This is not the first time that PJ has been arrested for graffiti. Several years ago he was found by police out at night with art supplies and pled guilty to vandalism charges. Despite this incident, PJ remains a creative and talented artist. However, it was his background and previous arrest that was used in part by the courts to help portray PJ as the vandal in question. Whenever we hear about cases of graffiti artists being locked up by the state and the victims of police harassment and raids on their homes, our hearts go out to them. We understand the war on graffiti and the largely poor and working class people who engage in it to be part of an effort by the state to attack rebellious behavior and enforce property relations. As we wrote in Modesto Anarcho #14: “[G]raffiti…is a culture and an art form that comes from us. From the urban poor. The working class. The criminal element…despite every attempt to commercialize it, it stays illegal and autonomous from corporations and the rich. Graffiti does not ask for space. It takes space. We live in environments policed by our enemies. Designed by upper class bosses, politicians, planners, and capitalists. We are bombarded with advertisements for everything from politics to skin cream. Graffiti is about rupture against this spectacle. It is about leaving something behind that we enjoy. It is about communication in a world that thrives on silence.” As the rapper Promoe sang, “You claim they not political, but to me, the whole art form questions private property.” As PJ himself wrote, “I can see how people [see] it [as]…an eyesore but I see rundown empty businesses and houses and old shacks more of an eyesore.” However, PJ’s case is much different than other graffiti writers that we have offered support to in the pages of Modesto Anarcho, because quite simply Mr. Lopez was in no way connected to the vandalism that he is accused of committing. His recent trial presented a mountain of evidence that showed clearly that he was not responsible for the graffiti. Unlike the shameful arrested graffiti artist that gave up Lopez’s name to the police in what we can assume was an attempt to get off on charges himself, Lopez refuses to cooperate with the state and will not give up anyone or name any names. It is this non-cooperation that angers the state most of all…Lopez also reports that his anti-government views as well as his interest in punk-rock and hip-hop was also used against him in court, helping to portray him against the jury’s favor. Thus, the state uses someone’s interests and beliefs, even tastes in music or clothing as a way of making them look not only guilty, but a threat to society, and worthy of punishment from the state. The state is the real monster; as it uses its police and courts to destroy the lives of everyday people while the rich and powerful wreck havoc without consequence. More telling is the actual ‘evidence’ that the state has compiled, which includes items from the raid conducted at PJ’s home in Delhi and the words of a snitch. From the raid, police gathered such ‘evidence’ as stickers and tags of artists in notebooks that belonged to PJ. One sticker image in particular stood out more than others, a sticker of “MU” in a graffiti style. The sticker represented the moniker of “MUSKET,” a well known graffiti artist in northern California and across the country. It is this sticker that police have used as evidence that PJ was responsible for writing “MUSKET” in Delhi. However, the sticker was not even handmade, such as those ones seen across the world on postal stickers, it was mass-produced and printed from a machine; something that Lopez had gotten from mail-order. From the pictures of tags that police got from the raid, the DA went on to propose Lopez was the artist RESON, even though the style and lettering of RESON’s is clearly different from that of Lopez’s. Tags and graffiti stickers are found in many young people’s rooms and homes; which makes the attack against PJ even scarier. If someone can be locked up with this flimsy evidence, what’s to stop them from doing it to the rest of us?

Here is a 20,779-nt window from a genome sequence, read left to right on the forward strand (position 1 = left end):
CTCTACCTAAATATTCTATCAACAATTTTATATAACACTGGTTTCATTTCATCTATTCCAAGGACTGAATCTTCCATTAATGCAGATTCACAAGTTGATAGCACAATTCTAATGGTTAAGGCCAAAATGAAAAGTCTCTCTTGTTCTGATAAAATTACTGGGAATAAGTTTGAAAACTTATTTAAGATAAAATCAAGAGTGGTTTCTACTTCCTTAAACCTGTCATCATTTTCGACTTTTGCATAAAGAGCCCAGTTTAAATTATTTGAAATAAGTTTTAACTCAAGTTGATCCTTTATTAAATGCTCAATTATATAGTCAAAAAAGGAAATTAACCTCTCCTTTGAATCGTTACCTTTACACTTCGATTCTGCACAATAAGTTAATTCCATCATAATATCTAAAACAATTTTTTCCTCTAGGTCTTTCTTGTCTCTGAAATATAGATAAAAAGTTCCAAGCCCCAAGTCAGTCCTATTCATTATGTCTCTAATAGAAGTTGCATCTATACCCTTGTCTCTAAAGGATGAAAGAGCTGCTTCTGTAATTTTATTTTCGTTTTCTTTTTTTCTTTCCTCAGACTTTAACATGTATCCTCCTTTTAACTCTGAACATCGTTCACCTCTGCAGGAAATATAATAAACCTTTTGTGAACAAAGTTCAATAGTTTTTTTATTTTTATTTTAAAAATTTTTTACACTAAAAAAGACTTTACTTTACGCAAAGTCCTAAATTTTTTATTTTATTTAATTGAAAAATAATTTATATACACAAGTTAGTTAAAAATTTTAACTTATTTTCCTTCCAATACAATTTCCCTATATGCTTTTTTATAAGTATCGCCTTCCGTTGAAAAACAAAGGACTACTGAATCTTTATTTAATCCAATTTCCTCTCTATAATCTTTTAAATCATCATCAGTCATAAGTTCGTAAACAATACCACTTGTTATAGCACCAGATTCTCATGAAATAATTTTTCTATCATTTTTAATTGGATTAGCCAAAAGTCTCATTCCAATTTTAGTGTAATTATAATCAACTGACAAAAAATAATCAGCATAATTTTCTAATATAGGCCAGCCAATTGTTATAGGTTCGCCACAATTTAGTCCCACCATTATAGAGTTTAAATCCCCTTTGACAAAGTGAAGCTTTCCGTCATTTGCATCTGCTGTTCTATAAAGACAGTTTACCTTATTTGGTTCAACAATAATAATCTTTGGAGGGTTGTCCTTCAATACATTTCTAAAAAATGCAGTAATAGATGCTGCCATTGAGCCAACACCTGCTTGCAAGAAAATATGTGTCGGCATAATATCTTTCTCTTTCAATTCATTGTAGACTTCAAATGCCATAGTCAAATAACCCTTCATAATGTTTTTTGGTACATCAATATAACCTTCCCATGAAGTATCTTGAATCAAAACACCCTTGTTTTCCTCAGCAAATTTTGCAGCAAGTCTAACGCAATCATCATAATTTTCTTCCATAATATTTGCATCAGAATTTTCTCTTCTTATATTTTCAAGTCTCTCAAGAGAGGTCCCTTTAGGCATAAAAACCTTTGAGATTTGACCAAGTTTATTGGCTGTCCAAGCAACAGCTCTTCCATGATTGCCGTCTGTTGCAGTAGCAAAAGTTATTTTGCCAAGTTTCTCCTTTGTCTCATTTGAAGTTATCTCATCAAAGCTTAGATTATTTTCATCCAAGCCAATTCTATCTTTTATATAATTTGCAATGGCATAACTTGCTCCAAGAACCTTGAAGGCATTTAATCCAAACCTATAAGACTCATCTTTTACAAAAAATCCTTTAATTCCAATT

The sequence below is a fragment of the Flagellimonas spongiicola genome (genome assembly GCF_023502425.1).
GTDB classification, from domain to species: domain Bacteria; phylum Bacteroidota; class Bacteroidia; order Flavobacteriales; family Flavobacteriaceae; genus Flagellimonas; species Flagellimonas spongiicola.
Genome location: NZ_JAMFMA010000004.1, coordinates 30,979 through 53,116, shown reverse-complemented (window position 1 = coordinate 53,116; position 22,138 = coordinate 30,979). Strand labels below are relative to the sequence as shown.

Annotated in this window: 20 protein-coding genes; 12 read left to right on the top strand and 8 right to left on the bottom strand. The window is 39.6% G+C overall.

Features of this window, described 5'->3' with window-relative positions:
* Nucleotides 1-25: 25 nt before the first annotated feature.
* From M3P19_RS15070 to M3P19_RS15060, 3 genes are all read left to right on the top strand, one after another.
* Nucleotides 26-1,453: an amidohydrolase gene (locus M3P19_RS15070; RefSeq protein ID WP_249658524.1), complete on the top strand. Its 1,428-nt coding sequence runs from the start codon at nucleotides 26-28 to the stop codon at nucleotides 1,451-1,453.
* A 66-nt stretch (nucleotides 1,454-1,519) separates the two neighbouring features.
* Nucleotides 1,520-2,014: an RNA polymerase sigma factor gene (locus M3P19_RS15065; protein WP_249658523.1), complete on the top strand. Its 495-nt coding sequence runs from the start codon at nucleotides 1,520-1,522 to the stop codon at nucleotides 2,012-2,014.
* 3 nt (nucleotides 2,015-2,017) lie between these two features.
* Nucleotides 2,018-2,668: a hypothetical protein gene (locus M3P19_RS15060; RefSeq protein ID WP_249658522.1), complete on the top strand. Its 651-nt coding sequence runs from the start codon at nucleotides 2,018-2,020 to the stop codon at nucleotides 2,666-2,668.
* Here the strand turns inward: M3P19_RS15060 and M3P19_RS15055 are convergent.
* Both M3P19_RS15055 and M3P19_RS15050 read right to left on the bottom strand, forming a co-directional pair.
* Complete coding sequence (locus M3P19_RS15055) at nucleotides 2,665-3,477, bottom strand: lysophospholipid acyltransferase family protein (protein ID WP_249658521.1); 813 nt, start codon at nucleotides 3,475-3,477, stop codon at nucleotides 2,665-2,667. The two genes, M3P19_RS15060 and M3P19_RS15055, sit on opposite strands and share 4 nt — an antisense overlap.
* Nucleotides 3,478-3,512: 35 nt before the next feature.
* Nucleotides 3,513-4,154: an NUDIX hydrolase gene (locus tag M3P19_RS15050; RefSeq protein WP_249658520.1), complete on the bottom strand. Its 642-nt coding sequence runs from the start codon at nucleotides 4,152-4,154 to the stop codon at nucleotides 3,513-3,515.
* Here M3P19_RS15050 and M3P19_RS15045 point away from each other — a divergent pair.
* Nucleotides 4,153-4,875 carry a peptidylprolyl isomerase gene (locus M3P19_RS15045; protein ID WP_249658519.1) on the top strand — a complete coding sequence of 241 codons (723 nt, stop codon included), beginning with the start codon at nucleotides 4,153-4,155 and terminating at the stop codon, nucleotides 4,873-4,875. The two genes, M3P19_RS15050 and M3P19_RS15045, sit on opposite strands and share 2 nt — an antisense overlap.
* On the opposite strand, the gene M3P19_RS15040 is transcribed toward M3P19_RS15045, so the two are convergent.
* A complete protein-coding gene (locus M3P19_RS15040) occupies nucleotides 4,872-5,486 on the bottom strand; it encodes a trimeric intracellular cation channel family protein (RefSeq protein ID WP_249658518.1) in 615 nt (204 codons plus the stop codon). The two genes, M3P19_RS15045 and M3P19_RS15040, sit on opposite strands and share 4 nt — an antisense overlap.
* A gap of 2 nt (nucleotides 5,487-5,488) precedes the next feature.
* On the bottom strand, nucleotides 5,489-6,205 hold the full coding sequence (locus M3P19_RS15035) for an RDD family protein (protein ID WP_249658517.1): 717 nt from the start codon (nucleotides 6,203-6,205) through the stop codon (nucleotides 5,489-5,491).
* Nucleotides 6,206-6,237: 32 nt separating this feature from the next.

Another picture used against PJ